Friday, May 27, 2011

Gulati on player development philosophy

Brent Latham blogs of the role that US Soccer president Sunil Gulati plays in our player development philosophy.

"There are many complexities to our situation," Gulati said in a recent phone interview. "That might or might not be a disadvantage, but you've also got many advantages. Obviously you've got hundreds of millions people in the U.S., so the size of the country can be a challenge when you're trying to get teams together. But it's one that we've had for a long time. The importance and role of education, both university and secondary schools, in the U.S. is a huge challenge -- a huge positive to the country -- but a challenge in terms of bringing together youth players. So the programs that we've had for many years try to adapt to that."

Of course, five years as the head of the USSF have not endeared Gulati to everyone -- some would clearly prefer a little more risk-taking at the top. Gulati is instead a rational-minded strategic thinker, more likely to be profiled in the Wall Street Journal than on your favorite soccer blog.

The result has been a series of measures true to Gulati's background in economics, incorporating long-term probabilities for the success of the game in the U.S. rather than hopefully grasping at short-term fixes. That goes for the well-critiqued decisions to hire and retain Bob Bradley as head coach, as well as broader development-oriented initiatives.

But that long-term perspective doesn't mean Gulati doesn't also want American teams to win sooner rather than later. Consider for example his balanced stance on the never-ending debate on results versus development at the youth soccer level.

"It's a debate and discussion that's been going on since I've been involved, and it's also a debate and discussion that goes on in 150 different countries," he said. "Pretty clearly at the youth level the primary motivation has to be about development. But as you get to world championships, it really doesn't matter what the philosophy of those of us back in the U.S. is. The players want to win, and the coaches want to win, and that's understandable.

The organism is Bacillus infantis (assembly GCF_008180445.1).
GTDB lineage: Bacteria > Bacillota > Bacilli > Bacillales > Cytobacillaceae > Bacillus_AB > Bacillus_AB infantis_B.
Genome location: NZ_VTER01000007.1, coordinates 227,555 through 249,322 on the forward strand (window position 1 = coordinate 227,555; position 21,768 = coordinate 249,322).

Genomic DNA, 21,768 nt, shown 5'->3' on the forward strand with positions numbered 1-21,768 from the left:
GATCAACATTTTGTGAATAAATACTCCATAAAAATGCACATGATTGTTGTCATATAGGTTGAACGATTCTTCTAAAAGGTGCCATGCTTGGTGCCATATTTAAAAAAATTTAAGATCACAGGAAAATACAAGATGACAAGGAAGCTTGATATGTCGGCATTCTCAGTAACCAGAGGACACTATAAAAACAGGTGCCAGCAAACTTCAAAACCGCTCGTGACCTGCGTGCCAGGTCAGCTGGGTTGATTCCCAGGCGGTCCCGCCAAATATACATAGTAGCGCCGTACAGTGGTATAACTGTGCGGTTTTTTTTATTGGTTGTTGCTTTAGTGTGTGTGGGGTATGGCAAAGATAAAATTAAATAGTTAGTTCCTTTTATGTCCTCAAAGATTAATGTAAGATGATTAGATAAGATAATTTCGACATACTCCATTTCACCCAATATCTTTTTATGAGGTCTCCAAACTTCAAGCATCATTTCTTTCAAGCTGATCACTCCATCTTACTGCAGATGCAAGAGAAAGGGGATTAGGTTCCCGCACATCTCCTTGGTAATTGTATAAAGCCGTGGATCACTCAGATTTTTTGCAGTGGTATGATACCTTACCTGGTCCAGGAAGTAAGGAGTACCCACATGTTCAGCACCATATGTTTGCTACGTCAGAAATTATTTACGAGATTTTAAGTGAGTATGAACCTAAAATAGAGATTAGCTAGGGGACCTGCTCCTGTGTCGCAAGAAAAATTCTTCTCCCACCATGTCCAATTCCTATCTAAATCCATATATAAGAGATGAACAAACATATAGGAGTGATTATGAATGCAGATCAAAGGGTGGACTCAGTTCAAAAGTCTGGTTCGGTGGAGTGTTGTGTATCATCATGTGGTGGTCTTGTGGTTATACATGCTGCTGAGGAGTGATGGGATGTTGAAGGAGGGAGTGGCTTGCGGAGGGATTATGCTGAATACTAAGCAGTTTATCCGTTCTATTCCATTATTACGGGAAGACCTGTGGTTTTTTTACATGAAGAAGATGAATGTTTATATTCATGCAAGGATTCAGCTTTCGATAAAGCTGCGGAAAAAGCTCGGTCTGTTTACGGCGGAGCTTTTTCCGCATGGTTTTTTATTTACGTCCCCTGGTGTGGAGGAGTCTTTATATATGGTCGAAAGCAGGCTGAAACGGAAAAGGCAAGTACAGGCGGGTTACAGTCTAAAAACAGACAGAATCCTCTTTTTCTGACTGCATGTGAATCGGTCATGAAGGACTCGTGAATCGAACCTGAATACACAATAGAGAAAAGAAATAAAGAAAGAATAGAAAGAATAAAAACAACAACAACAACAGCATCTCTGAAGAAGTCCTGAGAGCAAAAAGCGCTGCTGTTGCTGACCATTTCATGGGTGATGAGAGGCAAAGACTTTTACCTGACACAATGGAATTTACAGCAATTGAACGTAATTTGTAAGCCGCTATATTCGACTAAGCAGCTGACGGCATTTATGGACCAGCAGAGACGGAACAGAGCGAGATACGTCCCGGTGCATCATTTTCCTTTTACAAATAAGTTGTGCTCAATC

"So I don't think the two are mutually exclusive at all. But clearly what we do is emphasize long-term development. I don't think that's necessarily inconsistent with, at a very high, elite level, also wanting to win games. All of our coaches understand that; I don't think we sacrifice development wanting to win. But the primary motivation has to be development."

Where the youth game is concerned, the Gulati regime has overseen some refreshing changes to what was a stale developmental structure, including the creation of a youth technical director post for former U.S. captain Claudio Reyna, and the founding of the development academy, incorporating dozens of the country's top youth clubs into a nationwide league where more prospects can be seen by scouts.

With those successes, and a constantly growing stream of talented young players, come higher expectations on the field -- hopes that are not only shared by Gulati, but also weigh on his decisions. The federation chief was forced to make a tough, results-oriented choice to let go long-time coach Thomas Rongen when the U-20s failed to reach this year's World Cup. With the U-17 World Cup now on the horizon, he sounds like a boss who will be keeping one eye on the scoreline, even if the emphasis remains on player development.

"Whether wins and losses are important is a side matter," Gulati said. "It is a way you evaluate the program, because for a coach to say, 'listen, we didn't win any games along the way but I think we've developed a lot of good players,' well, you don't have a perfect measure of that until three, four, five, or even seven, eight years later. Unfortunately in the sort of environment in which we live, coaches don't generally get that long to see their results come to fruition."

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